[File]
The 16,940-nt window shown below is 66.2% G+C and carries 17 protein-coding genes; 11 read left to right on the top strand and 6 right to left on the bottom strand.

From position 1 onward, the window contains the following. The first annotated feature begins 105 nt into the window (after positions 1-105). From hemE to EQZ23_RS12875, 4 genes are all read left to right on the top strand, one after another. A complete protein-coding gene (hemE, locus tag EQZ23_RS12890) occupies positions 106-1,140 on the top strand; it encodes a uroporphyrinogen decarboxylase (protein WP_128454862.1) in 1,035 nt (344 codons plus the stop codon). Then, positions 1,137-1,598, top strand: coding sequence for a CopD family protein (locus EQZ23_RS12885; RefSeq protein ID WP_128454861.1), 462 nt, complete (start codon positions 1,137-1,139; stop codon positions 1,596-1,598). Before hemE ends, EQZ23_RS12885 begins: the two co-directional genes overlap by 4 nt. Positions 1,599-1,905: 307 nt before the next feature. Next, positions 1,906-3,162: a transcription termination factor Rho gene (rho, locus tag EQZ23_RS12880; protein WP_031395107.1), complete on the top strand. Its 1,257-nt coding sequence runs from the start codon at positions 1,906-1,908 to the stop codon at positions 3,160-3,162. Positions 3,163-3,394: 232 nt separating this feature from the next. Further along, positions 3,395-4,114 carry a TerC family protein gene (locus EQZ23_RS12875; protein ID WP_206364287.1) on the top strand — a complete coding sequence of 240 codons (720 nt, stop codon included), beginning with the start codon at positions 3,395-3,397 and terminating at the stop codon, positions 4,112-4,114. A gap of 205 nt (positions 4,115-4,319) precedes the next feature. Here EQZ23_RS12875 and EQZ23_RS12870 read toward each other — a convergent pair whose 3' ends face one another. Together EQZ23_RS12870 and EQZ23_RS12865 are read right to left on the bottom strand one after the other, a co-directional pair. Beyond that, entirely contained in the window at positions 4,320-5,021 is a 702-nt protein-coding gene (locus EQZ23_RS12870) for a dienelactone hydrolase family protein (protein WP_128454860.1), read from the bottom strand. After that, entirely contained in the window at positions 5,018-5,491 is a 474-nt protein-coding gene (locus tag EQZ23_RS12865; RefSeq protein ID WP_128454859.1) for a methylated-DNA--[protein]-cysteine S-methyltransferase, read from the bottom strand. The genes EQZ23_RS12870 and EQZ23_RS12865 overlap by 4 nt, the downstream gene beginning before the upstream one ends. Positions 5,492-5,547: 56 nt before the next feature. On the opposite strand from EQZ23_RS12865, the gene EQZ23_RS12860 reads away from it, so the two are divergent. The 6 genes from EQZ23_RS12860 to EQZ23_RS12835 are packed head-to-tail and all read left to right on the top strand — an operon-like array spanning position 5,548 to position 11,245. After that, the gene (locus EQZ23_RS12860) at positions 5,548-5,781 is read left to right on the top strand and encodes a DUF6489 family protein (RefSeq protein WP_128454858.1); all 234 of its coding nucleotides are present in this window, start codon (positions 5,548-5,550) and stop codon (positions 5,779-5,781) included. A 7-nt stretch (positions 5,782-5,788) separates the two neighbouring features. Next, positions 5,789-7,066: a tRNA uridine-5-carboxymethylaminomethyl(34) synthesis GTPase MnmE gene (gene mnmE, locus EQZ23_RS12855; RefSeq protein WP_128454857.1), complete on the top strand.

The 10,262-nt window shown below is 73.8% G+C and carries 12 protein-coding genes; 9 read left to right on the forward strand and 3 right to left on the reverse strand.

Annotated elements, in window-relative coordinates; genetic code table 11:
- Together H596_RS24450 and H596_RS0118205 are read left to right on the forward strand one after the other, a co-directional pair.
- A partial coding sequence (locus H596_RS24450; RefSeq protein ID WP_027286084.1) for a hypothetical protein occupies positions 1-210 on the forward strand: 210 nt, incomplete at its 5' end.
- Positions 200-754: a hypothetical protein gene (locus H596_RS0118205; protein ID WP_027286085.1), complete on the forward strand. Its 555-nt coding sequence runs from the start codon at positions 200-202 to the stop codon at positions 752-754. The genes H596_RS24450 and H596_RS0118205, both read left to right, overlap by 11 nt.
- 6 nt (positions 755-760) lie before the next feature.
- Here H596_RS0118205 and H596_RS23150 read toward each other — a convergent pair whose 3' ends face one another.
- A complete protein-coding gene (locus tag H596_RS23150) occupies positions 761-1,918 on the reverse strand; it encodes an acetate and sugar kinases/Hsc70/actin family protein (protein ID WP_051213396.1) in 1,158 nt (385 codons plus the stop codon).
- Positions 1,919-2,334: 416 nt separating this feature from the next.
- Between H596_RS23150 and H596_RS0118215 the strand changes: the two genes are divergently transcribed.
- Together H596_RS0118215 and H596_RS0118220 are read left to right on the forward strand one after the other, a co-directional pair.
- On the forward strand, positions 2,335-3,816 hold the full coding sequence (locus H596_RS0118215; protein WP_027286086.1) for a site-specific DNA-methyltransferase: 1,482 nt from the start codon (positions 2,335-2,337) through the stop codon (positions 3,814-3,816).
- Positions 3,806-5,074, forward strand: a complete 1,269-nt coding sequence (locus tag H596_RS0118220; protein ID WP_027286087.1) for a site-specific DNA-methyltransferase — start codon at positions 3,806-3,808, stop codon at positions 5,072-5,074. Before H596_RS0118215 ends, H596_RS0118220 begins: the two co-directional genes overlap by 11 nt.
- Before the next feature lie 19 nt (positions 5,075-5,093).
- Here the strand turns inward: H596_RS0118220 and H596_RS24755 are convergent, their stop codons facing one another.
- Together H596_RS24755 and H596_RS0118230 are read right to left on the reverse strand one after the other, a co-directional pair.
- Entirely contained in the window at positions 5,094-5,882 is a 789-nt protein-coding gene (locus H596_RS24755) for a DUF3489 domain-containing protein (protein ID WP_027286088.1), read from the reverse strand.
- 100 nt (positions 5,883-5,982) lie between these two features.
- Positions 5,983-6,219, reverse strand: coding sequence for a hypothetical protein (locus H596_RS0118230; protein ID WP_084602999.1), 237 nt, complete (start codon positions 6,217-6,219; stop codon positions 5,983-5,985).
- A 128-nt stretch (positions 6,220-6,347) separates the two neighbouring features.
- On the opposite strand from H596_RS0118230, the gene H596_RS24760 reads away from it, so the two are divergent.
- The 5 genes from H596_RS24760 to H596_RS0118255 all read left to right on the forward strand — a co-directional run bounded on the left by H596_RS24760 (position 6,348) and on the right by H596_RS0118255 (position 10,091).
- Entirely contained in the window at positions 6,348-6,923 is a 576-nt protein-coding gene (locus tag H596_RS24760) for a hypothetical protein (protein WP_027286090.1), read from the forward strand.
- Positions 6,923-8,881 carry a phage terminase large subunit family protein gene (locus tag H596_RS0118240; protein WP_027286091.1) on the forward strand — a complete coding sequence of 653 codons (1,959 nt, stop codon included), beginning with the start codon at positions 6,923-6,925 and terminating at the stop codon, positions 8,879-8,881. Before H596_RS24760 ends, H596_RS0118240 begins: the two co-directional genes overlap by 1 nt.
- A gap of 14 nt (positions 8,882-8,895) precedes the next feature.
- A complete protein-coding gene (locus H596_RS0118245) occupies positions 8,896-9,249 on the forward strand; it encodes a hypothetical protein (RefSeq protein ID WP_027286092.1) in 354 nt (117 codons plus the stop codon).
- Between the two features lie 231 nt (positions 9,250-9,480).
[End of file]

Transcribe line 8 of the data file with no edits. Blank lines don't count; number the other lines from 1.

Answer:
- 6 nt (positions 755-760) lie before the next feature.